Food and cultural festivals are among the things young people love most about Auckland. But they’re also concerned about racism and inequality. Tuitofa Aloua just hopes for the same chances to excel as everyone else.

A clutch of Tongan flags flap in the wind above the canvas sprawl of the Ōtara markets. Beneath them, Tuitofa Aloua weaves her way through the crowd of early morning shoppers, pausing to pick over a stall overflowing with pears, kiwifruit, apples, and checking the scrawled prices with a keen eye.

She’s been coming here every Saturday for as long as she can remember. The weekly trip to buy fruit and vegetables is part of her family’s routine. Her parents came from Tonga to Auckland, where they’ve raised five children. She’s the eldest. She’s lived in Papatoetoe her whole life.  “Home life is really quite traditional. We’re not allowed to speak English, so it’s full on Tongan.”

She’s grateful for this emphasis on her heritage. Grateful, too, for the multicultural community of South Auckland. “I’ve always felt accepted for who I am,” she says. “The diversity here is what makes me feel safe and I just love it.”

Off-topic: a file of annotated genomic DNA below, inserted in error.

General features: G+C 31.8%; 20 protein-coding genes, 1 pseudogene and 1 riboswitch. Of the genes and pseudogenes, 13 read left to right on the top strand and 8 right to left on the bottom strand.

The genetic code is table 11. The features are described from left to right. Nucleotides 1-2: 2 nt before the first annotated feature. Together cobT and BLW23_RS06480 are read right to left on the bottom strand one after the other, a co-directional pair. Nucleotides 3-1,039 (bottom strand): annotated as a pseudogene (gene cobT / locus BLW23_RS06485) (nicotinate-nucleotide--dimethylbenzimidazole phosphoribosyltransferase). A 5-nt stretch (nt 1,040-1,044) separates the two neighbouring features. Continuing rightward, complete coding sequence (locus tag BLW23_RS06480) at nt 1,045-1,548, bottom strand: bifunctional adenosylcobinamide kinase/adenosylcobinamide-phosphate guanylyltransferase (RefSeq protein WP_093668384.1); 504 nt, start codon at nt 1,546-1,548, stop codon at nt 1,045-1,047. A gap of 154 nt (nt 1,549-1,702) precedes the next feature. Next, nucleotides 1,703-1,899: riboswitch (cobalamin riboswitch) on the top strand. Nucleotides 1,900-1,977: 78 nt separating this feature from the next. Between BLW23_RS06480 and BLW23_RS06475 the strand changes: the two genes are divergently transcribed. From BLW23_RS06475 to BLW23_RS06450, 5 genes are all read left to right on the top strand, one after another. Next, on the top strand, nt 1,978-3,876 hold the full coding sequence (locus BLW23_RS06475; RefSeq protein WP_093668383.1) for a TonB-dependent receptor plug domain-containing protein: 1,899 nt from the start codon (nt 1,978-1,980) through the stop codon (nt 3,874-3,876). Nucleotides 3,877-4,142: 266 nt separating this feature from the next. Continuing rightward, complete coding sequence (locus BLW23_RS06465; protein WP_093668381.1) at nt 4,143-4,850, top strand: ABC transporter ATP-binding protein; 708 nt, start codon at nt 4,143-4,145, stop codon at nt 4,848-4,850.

In the rest of the city, she doesn’t always feel so welcome.

If I was to go out of South Auckland I would kind of feel isolated, or like I don’t belong there.

“If I was to walk in somewhere people would look at my skin colour and they would just straight away think of something else,” she says.

She knows what people are thinking: “We are viewed as people who are lower class and don’t have jobs.” Media coverage of South Auckland plays into the negative stereotypes, she says.

“It’s always the bad things they look at ... it’s like they’re representing us as a whole when there’s so much more beneath the surface.”

Tuitofa is modest - she plays down her own successes. She says she’s been “lucky enough” to be given a Pacific Academic Excellence Scholarship to the University of Auckland.

When she moves into halls of residence next year to start a bachelor of health science, it will be the first time she’s lived away from South Auckland.

“I’ll be facing a lot of barriers. I’m quite nervous.”

Still, she’s confident she’ll rise to the challenge. The Papatoetoe High School head girl is used to meeting new people, and she’s no stranger to responsibility. She’s part of the Ōtara-Papatoetoe Youth Council and her church’s youth group, and works part-time at Cotton On.

“My upbringing and the community I’ve grown up in and having these different commitments ... has encouraged me to become bold, and just make sure that I break these stereotypical views,” she says.